I recently came across this article inthe New Yorker, which is ostensibly a book review but really servesto give a basic primer on the use of historical context in theinterpretation of law, specifically in the interpretation ofConstitutional law by the Supreme Court of the US. I had long had a vague idea that Scalia and Thomas were “strict constructionists”, but reading this article and subsequent dives into Wikipedia have nuanced my understanding better. It turns out that few real strict constructionists exist, since strict constructionism in its pure form would lead to absurd readings of law—even the late Scalia and Clarence Thomas disavow the chimera-like term, preferring instead things like “textualist” or “originalism” , which signifies something like strict constructionism but with some common-sense reference to context thrown in.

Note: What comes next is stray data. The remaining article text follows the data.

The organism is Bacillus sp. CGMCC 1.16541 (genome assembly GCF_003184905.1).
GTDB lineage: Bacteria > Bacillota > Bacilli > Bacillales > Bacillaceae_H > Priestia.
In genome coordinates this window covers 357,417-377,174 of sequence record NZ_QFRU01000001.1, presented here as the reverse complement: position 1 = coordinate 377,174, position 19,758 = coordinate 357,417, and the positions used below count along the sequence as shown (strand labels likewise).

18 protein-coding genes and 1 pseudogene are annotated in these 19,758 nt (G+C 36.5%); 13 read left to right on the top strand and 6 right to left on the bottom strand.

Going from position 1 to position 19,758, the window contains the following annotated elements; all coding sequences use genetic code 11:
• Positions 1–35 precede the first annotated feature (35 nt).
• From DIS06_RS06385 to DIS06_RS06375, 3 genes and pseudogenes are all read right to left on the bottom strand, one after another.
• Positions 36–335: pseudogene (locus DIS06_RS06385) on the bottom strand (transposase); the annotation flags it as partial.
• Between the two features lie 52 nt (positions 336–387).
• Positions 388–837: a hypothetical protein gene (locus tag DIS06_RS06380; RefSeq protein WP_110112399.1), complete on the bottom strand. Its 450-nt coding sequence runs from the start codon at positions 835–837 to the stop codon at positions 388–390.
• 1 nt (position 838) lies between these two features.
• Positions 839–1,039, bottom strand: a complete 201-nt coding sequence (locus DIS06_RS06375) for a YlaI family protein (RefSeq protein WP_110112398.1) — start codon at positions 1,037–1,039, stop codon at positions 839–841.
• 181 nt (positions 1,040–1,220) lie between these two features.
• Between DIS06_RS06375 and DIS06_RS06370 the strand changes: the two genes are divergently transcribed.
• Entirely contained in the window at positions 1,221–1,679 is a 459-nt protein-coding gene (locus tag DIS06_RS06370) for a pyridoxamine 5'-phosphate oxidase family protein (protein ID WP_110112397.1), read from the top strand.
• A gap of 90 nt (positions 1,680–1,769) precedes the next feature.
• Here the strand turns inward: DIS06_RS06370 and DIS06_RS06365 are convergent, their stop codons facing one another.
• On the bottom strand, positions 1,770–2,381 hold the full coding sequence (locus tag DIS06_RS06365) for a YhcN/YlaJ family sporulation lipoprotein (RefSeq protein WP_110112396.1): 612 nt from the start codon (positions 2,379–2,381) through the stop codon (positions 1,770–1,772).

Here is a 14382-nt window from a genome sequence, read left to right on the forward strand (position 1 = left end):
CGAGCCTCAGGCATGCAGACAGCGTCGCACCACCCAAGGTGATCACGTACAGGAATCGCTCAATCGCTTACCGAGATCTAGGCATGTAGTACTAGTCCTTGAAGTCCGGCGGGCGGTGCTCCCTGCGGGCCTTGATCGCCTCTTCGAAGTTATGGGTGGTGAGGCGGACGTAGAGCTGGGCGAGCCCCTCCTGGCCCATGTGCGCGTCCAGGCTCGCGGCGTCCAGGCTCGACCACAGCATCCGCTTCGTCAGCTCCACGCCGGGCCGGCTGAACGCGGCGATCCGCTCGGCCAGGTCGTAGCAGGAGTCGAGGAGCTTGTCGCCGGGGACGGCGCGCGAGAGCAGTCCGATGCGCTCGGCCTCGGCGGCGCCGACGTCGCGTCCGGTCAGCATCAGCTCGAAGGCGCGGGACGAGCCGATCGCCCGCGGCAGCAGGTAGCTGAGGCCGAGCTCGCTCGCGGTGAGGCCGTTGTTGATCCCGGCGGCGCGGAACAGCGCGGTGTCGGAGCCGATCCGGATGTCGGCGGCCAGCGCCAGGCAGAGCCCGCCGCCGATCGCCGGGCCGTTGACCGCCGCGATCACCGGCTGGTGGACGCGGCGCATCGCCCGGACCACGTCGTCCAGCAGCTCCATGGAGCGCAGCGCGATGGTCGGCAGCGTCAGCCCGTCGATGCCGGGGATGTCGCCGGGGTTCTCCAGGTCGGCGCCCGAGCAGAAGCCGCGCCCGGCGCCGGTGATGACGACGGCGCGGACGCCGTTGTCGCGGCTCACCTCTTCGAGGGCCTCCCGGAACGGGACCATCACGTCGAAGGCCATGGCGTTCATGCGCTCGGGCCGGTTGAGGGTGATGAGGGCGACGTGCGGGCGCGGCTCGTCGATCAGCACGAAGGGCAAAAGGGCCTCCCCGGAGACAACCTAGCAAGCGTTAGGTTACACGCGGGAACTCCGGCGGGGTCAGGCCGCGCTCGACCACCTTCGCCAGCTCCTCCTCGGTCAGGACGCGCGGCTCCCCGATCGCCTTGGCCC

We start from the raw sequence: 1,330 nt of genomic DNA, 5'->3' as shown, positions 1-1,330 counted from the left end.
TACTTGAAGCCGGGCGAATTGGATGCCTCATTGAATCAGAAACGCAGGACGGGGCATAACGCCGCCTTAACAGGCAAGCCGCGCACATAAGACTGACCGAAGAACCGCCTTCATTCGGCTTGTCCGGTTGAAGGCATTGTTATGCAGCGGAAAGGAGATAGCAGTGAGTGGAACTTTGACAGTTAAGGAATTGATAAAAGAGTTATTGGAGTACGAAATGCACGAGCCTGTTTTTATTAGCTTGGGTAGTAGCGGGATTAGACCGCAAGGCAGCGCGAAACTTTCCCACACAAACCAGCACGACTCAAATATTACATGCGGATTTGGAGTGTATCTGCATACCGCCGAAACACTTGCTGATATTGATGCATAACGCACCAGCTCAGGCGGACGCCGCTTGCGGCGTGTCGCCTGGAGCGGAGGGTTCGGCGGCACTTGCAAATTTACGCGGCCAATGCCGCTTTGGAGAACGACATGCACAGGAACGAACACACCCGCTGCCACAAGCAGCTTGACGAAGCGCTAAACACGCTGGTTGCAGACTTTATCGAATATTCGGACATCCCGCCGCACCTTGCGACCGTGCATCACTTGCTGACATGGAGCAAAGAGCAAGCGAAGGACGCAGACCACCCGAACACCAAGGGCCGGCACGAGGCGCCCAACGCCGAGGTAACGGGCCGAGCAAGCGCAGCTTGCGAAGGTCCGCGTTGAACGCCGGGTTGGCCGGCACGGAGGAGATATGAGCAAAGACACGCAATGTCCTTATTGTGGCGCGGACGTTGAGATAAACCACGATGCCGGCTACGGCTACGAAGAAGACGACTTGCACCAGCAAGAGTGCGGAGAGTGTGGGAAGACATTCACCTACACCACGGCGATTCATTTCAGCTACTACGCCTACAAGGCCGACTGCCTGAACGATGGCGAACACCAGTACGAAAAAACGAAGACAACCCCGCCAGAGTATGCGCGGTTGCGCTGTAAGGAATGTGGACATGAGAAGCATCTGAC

Ultimately though what this New Yorker article did for me was to move me beyond my very cursory and caricatural understanding to realize that all jurists can, should, and do use historical context to inform their decisions, and there are both advantages and pitfalls to such a historical approach, so it is a mistake to paint one group as sticking more truthfully to a text, and the other as wantonly twisting the law to suit their preexisting agenda. In fact, all legal interpretations rely on a mix of context, common sense, textual analysis, and yes, preexisting agendas. Lest my readers think this has led me to a more equanimous view of conservative legal decisions, it has not. In fact it has cemented my intuition that much of what is presented to the public as just an honest Justice viewing things dispassionately and objectively to arrive at the only logical conclusion, is in fact conservative judicial activism, which uses this claim to objectivity to paint itself as less activist and more legitimate than more progressive readings of the law.